7 Things to Know About Health Insurance After a Stroke


Gina Garippo

Was this helpful? (8)
Health Insurance Benefits book close-up

If you or a loved one has had a stroke, you probably know that recovery can be a long and unpredictable process. It can also be an expensive one. Hospital bills, ongoing therapy, nursing facilities, medication, and other costs all add up. But there is hope. By understanding insurance and taking advantage of the right options, you can get the coverage and services you deserve. Here are a few things to know about insurance coverage following a stroke.

1. Having health insurance is key.

Experts have found that stroke survivors who have health insurance are more likely to get the care they need, recover faster, and become healthier compared to those without it. Types of insurance include private insurance, such as through an employer, or government insurance, such as Medicaid or Medicare. If you don’t have insurance, there are ways to get it. No one can be turned down because of having a stroke. Visit www.healthcare.gov  to learn more.

2. Every patient is unique

Which rehabilitation services are covered by insurance depends on many things: the specific type of insurance, the medical situation, the recovery progress, and more. That means what services the insurance covers and how much it will pay is unique to your circumstances. Don’t assume that because someone you know received coverage for certain services that you will, too.

3. It’s important to get specific.

Call your insurance plan and ask what specific stroke rehabilitation services they cover. Your doctor, case manager, or hospital social worker can help. Find out how much and how long insurance will pay for specific rehabilitation services, such as inpatient rehabilitation or outpatient therapy.

4. Physical changes can trigger insurance benefits.

A stroke survivor may qualify for additional insurance coverage for rehabilitation therapies during the recovery process if he or she experiences changes in physical function. For instance, motor skills, speech, or self-care may start to improve or get worse. If so, check to see if the change triggers additional insurance benefits. For example, when a stroke survivor begins walking again after using a wheelchair—even after several years—he or she may be eligible for more therapy.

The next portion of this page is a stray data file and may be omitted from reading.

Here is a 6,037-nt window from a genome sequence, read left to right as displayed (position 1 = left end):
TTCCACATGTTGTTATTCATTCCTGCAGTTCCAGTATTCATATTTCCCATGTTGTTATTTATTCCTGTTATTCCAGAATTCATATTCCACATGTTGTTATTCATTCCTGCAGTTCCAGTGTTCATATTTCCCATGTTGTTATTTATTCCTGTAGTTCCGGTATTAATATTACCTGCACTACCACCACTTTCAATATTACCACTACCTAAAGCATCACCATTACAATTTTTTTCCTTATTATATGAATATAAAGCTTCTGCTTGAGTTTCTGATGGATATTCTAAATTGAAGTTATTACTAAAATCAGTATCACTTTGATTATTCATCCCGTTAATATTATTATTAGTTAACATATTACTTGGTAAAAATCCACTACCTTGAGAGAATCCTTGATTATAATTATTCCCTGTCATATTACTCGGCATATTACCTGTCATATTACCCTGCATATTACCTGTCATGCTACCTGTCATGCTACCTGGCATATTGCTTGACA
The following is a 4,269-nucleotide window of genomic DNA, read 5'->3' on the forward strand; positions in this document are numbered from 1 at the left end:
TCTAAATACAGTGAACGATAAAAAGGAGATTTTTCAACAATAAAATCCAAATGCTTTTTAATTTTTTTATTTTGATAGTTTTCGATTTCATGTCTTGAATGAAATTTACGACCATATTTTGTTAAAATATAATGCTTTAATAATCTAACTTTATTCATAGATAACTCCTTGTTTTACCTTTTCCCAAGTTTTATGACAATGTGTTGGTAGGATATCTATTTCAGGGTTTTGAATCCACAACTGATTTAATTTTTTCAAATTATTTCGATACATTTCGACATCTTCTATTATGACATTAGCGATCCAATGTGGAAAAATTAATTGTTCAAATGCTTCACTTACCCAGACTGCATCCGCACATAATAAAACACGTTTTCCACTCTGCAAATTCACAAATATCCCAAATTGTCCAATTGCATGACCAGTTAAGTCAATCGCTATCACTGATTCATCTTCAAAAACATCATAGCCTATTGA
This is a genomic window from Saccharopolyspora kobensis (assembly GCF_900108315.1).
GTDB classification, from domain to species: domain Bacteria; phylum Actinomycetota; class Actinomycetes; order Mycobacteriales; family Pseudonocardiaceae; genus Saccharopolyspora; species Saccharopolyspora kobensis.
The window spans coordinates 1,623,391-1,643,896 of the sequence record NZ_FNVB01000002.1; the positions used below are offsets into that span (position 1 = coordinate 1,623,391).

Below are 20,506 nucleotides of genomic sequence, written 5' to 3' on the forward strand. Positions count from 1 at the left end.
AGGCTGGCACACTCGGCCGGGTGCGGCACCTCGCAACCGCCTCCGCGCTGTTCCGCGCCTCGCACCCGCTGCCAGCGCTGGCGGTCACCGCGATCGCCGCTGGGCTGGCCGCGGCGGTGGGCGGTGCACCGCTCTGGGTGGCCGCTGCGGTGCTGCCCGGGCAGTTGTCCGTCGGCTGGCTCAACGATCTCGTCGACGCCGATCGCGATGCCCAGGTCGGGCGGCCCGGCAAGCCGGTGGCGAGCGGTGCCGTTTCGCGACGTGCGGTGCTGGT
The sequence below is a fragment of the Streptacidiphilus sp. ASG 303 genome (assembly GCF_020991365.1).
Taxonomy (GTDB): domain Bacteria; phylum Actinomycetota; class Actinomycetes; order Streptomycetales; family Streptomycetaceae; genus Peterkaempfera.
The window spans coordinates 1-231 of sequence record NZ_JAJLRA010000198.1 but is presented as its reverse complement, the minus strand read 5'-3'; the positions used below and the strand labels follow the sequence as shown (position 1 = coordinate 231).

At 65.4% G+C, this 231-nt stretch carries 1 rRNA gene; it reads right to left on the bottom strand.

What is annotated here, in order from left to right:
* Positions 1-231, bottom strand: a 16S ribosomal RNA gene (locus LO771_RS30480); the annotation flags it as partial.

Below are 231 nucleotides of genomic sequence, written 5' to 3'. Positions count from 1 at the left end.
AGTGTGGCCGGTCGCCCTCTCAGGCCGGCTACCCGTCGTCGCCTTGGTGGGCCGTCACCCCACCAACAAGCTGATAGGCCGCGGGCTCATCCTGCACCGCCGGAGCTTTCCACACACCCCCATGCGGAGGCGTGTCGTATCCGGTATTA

5. Disability benefits are important, too.

Disability benefits are important because they provide financial support until you or your loved one is able to work again. Explore disability options as soon as possible following the stroke. If the employer is covered by the Family and Medical Leave Act (FMLA), apply for FMLA benefits right away. This benefit can protect your or your loved one’s job. You may need to apply for FMLA before you can access other short- and long-term disability benefits from the employer. 

Stroke survivors may also be eligible for government disability benefits through the Social Security Administration. To learn more about government benefits, call 800-772-1213.

6. Sometimes it takes a fight.

If you feel that the insurance company is not correctly paying for stroke recovery services or therapy, find out why. There are things you can do. For example, if services are denied because the insurance company doesn’t believe there is “medical necessity,” ask the doctor to get involved. If you believe you are being denied payment or access to a medical service that you are entitled to, you have the right to appeal the decision. 

7. Help is available.

Dealing with insurance companies can be frustrating and overwhelming. But don’t give up. Ask for help in understanding and working through insurance issues. Resources can include hospital case managers or social workers, agencies that advocate for the aging population, or the local Social Security Administration Office of Disability. If you don’t know where to start, ask your doctor. You also may want to consider working with a medical billing advocate. These paid professionals can help you interpret your coverage and medical bills, as well as manage inappropriate insurance claims denials.